This is the first book of the series Neapolitan Novels. The series narrates the life story of two friends who grew up in a poor neighbourhood in Naples in the 50ies. The fact that the two girls pursued education is what helps them break the cycle of poverty and overcome the limitations their families experience. Certainly, fate puts them in front of new challenges…
This is a book to understand the battles that have been won until now for gender equality and how much still needs to be improved.
Half the sky by Nicholas Kristof and Sheryl WuDunn
It’s a non-fiction book that tackles the oppression of women worldwide, focusing on prostitution, rape, maternal mortality and education. A crude denunciation of the situation millions of women find themselves living in. It’s a very tough reading: it can be very hard to assimilate the kind of cruelty and violence it describes.
The Hour of the Star by Clarice Lispector
Rio de Janeiro, in the 70ies. A woman struggles to prove her worth in a sexist society. The author relies on a male narrator to describe the protagonist’s miserable life. In a heartbeat you will find yourself empathising with the protagonist and rooting for the recognition of her identity.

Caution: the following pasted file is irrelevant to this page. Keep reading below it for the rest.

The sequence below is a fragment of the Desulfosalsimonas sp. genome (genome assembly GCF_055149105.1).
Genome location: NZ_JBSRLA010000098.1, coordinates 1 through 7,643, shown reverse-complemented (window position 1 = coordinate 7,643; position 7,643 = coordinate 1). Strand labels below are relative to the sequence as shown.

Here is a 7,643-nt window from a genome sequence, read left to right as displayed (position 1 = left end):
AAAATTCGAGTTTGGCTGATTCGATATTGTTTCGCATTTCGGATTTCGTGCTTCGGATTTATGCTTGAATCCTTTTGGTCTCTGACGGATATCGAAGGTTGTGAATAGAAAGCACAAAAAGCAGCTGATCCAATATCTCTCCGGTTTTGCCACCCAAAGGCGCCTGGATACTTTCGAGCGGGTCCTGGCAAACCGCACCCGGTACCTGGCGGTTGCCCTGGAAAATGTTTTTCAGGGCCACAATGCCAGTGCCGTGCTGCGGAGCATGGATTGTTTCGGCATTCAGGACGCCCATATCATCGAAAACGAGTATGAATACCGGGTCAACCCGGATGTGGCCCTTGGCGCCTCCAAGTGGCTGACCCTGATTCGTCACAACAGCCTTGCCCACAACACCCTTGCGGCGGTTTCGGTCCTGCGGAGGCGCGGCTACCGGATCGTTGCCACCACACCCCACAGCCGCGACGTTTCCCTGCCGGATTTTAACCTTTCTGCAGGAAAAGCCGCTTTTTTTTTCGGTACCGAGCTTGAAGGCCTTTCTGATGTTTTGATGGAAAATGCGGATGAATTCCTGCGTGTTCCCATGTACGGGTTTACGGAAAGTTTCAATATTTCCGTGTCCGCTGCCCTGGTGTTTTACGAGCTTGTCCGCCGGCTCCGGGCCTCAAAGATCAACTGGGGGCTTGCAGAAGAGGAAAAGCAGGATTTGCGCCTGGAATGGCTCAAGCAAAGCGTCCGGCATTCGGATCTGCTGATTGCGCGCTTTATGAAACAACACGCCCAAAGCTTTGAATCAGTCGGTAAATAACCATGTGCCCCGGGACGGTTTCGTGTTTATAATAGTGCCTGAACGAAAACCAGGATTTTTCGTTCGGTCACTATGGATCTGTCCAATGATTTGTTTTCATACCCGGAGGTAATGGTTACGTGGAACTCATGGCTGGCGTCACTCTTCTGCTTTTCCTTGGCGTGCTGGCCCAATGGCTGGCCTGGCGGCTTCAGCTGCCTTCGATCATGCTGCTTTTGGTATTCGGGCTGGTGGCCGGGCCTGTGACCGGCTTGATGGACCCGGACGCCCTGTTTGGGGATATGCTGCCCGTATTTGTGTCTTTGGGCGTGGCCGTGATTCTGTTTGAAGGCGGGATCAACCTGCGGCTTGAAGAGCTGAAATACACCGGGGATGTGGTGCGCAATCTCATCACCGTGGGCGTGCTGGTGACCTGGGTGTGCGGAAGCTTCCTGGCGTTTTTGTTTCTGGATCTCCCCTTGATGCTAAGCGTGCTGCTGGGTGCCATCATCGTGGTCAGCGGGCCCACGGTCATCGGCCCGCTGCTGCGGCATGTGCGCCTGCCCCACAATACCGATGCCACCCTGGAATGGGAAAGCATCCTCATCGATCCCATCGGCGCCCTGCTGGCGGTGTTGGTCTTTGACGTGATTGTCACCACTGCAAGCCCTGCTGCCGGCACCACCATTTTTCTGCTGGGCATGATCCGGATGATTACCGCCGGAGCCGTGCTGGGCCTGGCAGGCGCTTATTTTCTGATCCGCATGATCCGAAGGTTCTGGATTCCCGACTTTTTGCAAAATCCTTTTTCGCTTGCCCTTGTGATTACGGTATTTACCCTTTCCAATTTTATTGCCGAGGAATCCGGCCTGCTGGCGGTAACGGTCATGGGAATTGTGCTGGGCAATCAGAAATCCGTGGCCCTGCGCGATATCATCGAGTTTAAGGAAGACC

Clarice writes with a particular mystic narrative style, she tries to explain how empowering is for a woman (but we can easily extend this thought to people in general) to get an education.
The handmaid’s tale by Margaret Atwood
It’s a dystopian novel set in a near future world, where men dominate women in a theocratic totalitarian state. Men don’t consider women like people: their bodies are reproductive machines whose worth only depends on their ability to bear a child.
Men categorize women based on their reproductive capacity. Those who belong to the upper class cannot have children or even intimate relationships with their husbands to preserve their purity. The handmaids, on the other hand, undergo rape in the most fecund phase of their cycle. The only goal of these rapes, in which the commander’s wife also participates, is to conceive a child. The commander’s wife will raise the son or daughter and the handmaid sent to another family.
It’s a very raw and a little disturbing story, but totally worths the reading.
Skvoznaja Linija by Ljudmila Ulickaja
A collection of short stories set in the post-Soviet present. These texts focus on the daily life of Russian women and have as their common thread the small, unnecessary and unsolicited lies that they tell, especially to themselves, to justify their lives and legitimize their suffering. The various stories told, linked to the different phases of women’s lives and experiences, are filtered through the eyes of Zenja: a strong and determined intellectual who, like the Russia in which she lives, was forced to reinvent herself and start her life all over again.
What strikes inside the stories are the strength, inventiveness and courage with which the heroines face the drama of their lives and the story: although through lying, they manage to regain possession of the narrative of their lives and manage to escape from the roles imposed on them by society.
[Many thanks to Rita!]